No one is an island

A personal reflection on my experience at Crete Cafes


This may date me a bit: “No man is an island, entire of itself, every man is a piece of the continent, a part of the main.” This is the beginning of a poem from 1624. In it, the poet John Donne, appreciates how humans are all connected.

No, Donne and I did not graduate together but his poem was in my AP English course and I found it relevant after attending the Crete Community Cafe at the First Congregational UCC Church.

This was my first time attending the Crete Community Cafe, an outreach program of Crete Public Schools. The format of the cafe is designed to make everyone comfortable, build connections and leave filled with purpose. The cafes are held monthly and open to parents, school staff and community members to discuss common topics in a safe and welcoming environment to listen and learn from each other. The conversation is held between both English and Spanish speakers with the help of interpretation.

The basement of the UCC was full Feb. 15 with leaders working to bring in more chairs over and over. The topic of the cafe discussion was making an impact on your community.

To begin the meeting we were asked to turn to the person next to us and have brief introductions about who we are and what we do.

This is easy peasy when you speak the same language. But when you don’t, it can cause some initial apprehension.

I was seated next to a lovely woman I will call Mrs. J. who does not speak English aside from a few words here and there. And my Spanish is just as broken. Both of us could have decided right then and there not to interact with each other or wait our turn for interpretation, but we gave it a go. We learned about each other’s families. Mrs. J is married with eight children and only two are daughters. One of her sons is in Lincoln and the second oldest became a mechanic here in Crete. The rest of her children attend Crete Public Schools. We both have seven year olds. With her huge family she spends a lot of time cooking and the boys spend a lot of time eating. Mrs. J wants to learn English to improve herself and build a better community for her children.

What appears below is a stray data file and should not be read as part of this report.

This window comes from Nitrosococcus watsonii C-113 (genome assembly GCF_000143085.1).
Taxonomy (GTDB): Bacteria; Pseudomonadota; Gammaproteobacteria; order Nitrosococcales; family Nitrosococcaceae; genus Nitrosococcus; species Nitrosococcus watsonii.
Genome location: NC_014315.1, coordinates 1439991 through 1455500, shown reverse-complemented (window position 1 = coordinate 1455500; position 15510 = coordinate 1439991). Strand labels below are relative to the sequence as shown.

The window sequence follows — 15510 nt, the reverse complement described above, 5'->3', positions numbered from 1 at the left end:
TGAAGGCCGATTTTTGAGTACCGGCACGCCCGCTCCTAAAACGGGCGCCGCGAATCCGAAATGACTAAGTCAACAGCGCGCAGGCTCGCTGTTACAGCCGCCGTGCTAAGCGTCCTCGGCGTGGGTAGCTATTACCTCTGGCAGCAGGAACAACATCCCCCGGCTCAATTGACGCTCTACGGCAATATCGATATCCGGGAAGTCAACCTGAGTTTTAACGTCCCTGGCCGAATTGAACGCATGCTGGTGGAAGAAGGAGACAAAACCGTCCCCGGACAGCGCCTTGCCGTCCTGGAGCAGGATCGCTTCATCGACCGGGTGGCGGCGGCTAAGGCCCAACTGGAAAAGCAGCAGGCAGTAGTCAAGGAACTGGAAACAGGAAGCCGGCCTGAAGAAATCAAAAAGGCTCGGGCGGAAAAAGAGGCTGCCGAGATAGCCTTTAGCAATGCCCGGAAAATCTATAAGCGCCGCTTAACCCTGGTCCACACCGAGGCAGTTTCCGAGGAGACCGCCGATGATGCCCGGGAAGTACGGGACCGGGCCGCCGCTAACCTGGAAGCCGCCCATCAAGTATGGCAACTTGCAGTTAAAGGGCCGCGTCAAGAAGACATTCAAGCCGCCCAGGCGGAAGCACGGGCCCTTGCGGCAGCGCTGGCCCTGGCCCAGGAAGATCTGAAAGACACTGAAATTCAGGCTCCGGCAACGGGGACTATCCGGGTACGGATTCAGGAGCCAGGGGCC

Mrs. J’s purpose and my own are not all that different although our languages, ethnicity and family dynamics are. Within our brief, slow conversation for comprehension, I saw a woman that I would be blessed to know. It was easy to see in those few minutes that she would be a wonderful, dedicated friend.

The Crete Cafe challenged us to consider our impact on the community, and help participants to find meaning and purpose. For many people at the Cafe, their purpose was to learn English and be an example for their families.

For me, it is to learn Spanish and be an example of a community mindset for my own.

Hearing the stories of the participants I was inspired and realized how easy it is to take for granted how important our relationships with family, friends, people at work and in the community are. Loneliness is becoming more rampant even when there is not a language barrier. We seem to have everything right on our phones to keep us company. Somehow, despite all these advances in technology, or perhaps because of them, people can feel ever more isolated and alone.

If you also want to build community and foster social connections, join me at the next cafe meeting on March 14 at 6:30 p.m. at Crete Middle School. Bonus points if you bring someone who may need a friend.